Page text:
There is a lot of talk about preparing to launch a business and getting a sufficient war chest to do that.
In Silicon Valley, where businesses operate in stealth until they are ready to launch, apart from the engineering costs, most of the capital goes into the marketing spend – burning tens of thousands or even 100’s of thousands of dollars each month. The question, I often ask myself – is this precision spending or a mere race to burn the rocket fuel.
It is true, I am biased. I have always operated in Europe and perhaps the most conservative of countries of the Old continent – UK.
Me and my team have raised funds here to build and market Flow City. Any fellow founder reading this, will perhaps have a little sigh about the size of seed rounds here being in thousands rather than millions.
I have made nearly 100 pitches to funds and angels with a success rate of 1:10. Didn’t accept every offer on the table, but as we weren’t addicted to capital, we could afford to choose the best investors to support our growth. When it comes to smart money, I think we managed to get the genius level – yes dear investors here is my gratitude which I perhaps didn’t offer often enough.
I had a different idea for the June blog but I wanted to share my thoughts after chatting to a very knowledgeable investor, who also happens to be a close friend. He asked me what is the single most important thing in my opinion to making a product a commercial success? He asked me both as a founder and a strategist.
My answer was simple – embrace austerity.
The best products tend to be launched in unfavorable circumstances. Do it when it is difficult; when competition is none or scarce. Where Hacks and cheap testing are likely to move the needle because you are not fighting for the attention of the same group of customers.
Perhaps we were too early with our proposition but that meant we had a lot of time to experiment, test our assumptions, test and perfect our product. So when the market ripens, we will be ready to ascend.
The difficult part: There is little money available when you are in this phase, so you have 2 choices: Bootstrap or self fund. Bootstrapping means that all the founders have the skills required to build the product so you don’t have to pay anyone until there are funds to do so. Self funding means investing your money to hire essential talent. In both cases the funds are limited or non existent, so securing your first customers equates a lot of leg work.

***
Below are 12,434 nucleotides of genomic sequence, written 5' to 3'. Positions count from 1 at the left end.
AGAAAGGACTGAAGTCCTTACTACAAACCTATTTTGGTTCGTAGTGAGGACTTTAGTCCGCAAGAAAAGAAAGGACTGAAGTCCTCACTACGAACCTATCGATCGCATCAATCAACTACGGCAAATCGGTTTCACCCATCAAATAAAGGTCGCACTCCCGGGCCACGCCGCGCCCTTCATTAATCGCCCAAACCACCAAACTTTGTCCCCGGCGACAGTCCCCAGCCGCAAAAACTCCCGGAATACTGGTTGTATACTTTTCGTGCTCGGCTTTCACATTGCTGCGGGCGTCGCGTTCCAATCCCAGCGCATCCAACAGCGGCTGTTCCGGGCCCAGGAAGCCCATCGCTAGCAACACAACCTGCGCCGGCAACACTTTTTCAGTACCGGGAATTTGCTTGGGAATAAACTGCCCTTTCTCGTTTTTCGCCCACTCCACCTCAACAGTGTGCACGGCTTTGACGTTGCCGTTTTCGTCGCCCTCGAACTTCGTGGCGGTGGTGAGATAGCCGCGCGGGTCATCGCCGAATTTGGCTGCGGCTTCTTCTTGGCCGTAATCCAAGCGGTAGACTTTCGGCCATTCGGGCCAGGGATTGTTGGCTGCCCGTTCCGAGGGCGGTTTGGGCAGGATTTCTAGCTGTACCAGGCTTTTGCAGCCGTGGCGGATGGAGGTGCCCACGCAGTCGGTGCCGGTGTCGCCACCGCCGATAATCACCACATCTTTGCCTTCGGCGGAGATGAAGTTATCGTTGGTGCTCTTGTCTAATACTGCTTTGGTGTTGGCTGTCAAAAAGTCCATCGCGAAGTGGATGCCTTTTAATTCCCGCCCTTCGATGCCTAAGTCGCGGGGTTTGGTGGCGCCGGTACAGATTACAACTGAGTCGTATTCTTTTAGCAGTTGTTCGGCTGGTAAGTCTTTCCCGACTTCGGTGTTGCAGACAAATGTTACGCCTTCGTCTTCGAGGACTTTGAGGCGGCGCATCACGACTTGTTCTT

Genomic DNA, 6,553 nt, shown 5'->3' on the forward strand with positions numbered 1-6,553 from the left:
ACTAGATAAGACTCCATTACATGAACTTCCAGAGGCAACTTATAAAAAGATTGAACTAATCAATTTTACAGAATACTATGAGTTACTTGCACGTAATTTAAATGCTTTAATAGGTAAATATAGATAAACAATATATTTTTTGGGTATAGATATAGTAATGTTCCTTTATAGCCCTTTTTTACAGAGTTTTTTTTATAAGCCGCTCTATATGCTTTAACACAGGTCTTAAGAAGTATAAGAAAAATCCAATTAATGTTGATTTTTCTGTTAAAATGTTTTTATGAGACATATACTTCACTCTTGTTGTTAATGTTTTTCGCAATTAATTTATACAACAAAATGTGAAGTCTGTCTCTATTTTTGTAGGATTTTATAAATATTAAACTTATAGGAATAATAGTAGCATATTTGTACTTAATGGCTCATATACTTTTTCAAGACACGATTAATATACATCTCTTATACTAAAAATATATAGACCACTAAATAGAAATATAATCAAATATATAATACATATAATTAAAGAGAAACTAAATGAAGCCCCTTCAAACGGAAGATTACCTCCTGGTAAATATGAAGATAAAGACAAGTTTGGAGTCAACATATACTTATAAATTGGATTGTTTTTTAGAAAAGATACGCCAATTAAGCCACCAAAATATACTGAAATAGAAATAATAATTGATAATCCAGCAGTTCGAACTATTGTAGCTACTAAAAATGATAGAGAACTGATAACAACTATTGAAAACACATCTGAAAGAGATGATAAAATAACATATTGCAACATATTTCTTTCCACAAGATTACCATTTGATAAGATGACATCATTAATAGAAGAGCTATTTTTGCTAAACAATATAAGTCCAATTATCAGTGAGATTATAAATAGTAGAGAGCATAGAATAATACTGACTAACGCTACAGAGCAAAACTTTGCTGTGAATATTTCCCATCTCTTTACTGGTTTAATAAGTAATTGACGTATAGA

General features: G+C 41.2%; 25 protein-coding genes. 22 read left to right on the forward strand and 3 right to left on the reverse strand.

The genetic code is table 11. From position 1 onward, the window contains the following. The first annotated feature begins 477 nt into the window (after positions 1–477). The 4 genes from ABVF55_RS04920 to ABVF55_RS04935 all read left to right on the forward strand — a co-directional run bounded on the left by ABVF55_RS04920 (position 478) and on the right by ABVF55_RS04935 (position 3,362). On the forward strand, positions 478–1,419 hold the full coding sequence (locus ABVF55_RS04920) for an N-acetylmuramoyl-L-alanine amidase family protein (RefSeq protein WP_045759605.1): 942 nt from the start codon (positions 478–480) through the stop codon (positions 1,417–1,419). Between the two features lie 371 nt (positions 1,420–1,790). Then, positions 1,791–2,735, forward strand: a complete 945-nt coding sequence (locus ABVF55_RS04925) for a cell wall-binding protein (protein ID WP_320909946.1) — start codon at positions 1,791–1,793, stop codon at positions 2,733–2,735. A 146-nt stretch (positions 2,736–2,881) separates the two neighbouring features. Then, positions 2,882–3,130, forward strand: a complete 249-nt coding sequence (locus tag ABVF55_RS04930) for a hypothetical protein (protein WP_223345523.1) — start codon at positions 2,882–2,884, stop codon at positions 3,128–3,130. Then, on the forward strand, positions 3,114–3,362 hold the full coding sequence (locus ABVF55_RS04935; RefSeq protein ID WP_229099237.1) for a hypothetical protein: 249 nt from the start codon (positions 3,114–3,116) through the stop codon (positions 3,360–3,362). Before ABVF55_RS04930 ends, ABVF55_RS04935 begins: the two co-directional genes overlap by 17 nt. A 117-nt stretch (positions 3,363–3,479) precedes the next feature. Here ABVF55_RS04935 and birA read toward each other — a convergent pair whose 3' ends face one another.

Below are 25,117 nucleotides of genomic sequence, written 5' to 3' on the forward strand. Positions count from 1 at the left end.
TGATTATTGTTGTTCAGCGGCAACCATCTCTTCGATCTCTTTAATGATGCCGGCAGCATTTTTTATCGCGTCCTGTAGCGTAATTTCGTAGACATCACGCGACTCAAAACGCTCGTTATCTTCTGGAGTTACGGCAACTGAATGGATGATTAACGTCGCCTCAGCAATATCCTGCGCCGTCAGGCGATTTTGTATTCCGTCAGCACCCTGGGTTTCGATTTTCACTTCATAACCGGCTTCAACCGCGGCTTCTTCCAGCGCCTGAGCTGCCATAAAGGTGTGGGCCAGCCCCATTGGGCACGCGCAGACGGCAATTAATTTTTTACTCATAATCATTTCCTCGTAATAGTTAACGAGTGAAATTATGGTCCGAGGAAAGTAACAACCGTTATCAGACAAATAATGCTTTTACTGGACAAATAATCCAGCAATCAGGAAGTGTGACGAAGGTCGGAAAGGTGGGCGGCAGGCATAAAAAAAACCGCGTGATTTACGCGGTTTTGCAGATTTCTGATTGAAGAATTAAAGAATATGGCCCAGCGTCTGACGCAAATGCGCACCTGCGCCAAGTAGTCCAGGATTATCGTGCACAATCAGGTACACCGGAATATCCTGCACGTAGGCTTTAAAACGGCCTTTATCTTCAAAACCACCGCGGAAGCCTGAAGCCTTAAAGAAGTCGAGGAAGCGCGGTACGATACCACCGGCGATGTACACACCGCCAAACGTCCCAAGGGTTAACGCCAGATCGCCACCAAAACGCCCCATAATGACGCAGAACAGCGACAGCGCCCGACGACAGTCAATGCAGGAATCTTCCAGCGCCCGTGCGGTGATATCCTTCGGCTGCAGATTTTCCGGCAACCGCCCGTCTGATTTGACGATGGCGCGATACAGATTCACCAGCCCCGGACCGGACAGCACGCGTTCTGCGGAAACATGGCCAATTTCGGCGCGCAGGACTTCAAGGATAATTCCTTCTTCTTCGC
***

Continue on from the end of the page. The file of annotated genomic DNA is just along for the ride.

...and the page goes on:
But what about the launch phase? Can you do it without the rocket fuel.
You can and you should. Don’t launch, prepare to ascend – focus on one channel and watch it closely to identify what works. Think about fuelling a balloon to take you over the Channel rather than firing a rocket into space.
This is the chance to show a real competitive advantage. You shouldn’t have to spend your way to acquire customers – they should choose you. That is the real proof. And if you don’t have the funds to cheat your way to growth – than that is a good thing. Fail early and pivot if necessary.
When you are first to market, you’re the only choice. When there are few others, you should be the obvious choice. Having a small marketing budget teaches discipline which will evolve into culture when you are ready to go after a bigger market. That rigor should stay with you whether you have £1,000 or £1m to spend.
I remember our last round, I said specifically to our investors that we want to spend 80% of the round on marketing. They didn’t agree with us, but said nothing at the time. So we closed the round and shortly after we met to go through my assumptions.
It turns out that my strategy was easy to copy – which meant any player coming in with 10 times the budget could crush us. Their advice? You are so early you can afford to be unscalable with your approach and that’s why we backed you. Test more scalable channels and when you have a winner, launch it when you are ready. Forget the hockey stick – we are in Europe so showing profitability is both desired and attractive. It shows you know how to deploy marketing budgets and can be accountable for the results, and most importantly, it doesn’t make you addicted to external capital.
I now understand the importance of that advice as it shaped us and prepared us for the next growth phase.